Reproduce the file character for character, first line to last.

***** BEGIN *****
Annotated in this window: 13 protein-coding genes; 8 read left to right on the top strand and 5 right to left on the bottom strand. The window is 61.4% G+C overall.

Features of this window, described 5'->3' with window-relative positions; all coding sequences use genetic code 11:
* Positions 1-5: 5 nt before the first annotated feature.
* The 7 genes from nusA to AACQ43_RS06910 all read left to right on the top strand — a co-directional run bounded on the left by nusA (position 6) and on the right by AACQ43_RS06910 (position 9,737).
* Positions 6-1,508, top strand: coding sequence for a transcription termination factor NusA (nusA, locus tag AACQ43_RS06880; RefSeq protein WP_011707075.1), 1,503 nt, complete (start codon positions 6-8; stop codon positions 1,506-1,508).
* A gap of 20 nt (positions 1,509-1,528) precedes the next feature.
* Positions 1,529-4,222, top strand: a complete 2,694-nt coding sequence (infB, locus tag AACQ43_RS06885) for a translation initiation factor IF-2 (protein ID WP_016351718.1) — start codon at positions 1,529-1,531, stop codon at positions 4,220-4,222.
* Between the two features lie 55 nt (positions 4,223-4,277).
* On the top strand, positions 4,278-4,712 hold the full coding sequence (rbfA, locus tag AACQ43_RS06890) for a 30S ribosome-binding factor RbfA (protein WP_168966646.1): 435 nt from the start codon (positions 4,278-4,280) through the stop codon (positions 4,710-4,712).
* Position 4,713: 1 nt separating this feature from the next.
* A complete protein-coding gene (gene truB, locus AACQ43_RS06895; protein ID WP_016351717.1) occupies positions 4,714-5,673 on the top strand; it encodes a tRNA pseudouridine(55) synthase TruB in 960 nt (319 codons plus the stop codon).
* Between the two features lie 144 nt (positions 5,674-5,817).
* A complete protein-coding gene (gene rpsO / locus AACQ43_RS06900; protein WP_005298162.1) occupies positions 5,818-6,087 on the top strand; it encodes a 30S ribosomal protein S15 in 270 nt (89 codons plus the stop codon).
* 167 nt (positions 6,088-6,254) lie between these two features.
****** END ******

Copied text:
Annotated in this window: 13 protein-coding genes; 8 read left to right on the top strand and 5 right to left on the bottom strand. The window is 61.4% G+C overall.

Features of this window, described 5'->3' with window-relative positions; all coding sequences use genetic code 11:
* Positions 1-5: 5 nt before the first annotated feature.
* The 7 genes from nusA to AACQ43_RS06910 all read left to right on the top strand — a co-directional run bounded on the left by nusA (position 6) and on the right by AACQ43_RS06910 (position 9,737).
* Positions 6-1,508, top strand: coding sequence for a transcription termination factor NusA (nusA, locus tag AACQ43_RS06880; RefSeq protein WP_011707075.1), 1,503 nt, complete (start codon positions 6-8; stop codon positions 1,506-1,508).
* A gap of 20 nt (positions 1,509-1,528) precedes the next feature.
* Positions 1,529-4,222, top strand: a complete 2,694-nt coding sequence (infB, locus tag AACQ43_RS06885) for a translation initiation factor IF-2 (protein ID WP_016351718.1) — start codon at positions 1,529-1,531, stop codon at positions 4,220-4,222.
* Between the two features lie 55 nt (positions 4,223-4,277).
* On the top strand, positions 4,278-4,712 hold the full coding sequence (rbfA, locus tag AACQ43_RS06890) for a 30S ribosome-binding factor RbfA (protein WP_168966646.1): 435 nt from the start codon (positions 4,278-4,280) through the stop codon (positions 4,710-4,712).
* Position 4,713: 1 nt separating this feature from the next.
* A complete protein-coding gene (gene truB, locus AACQ43_RS06895; protein ID WP_016351717.1) occupies positions 4,714-5,673 on the top strand; it encodes a tRNA pseudouridine(55) synthase TruB in 960 nt (319 codons plus the stop codon).
* Between the two features lie 144 nt (positions 5,674-5,817).
* A complete protein-coding gene (gene rpsO / locus AACQ43_RS06900; protein WP_005298162.1) occupies positions 5,818-6,087 on the top strand; it encodes a 30S ribosomal protein S15 in 270 nt (89 codons plus the stop codon).
* 167 nt (positions 6,088-6,254) lie between these two features.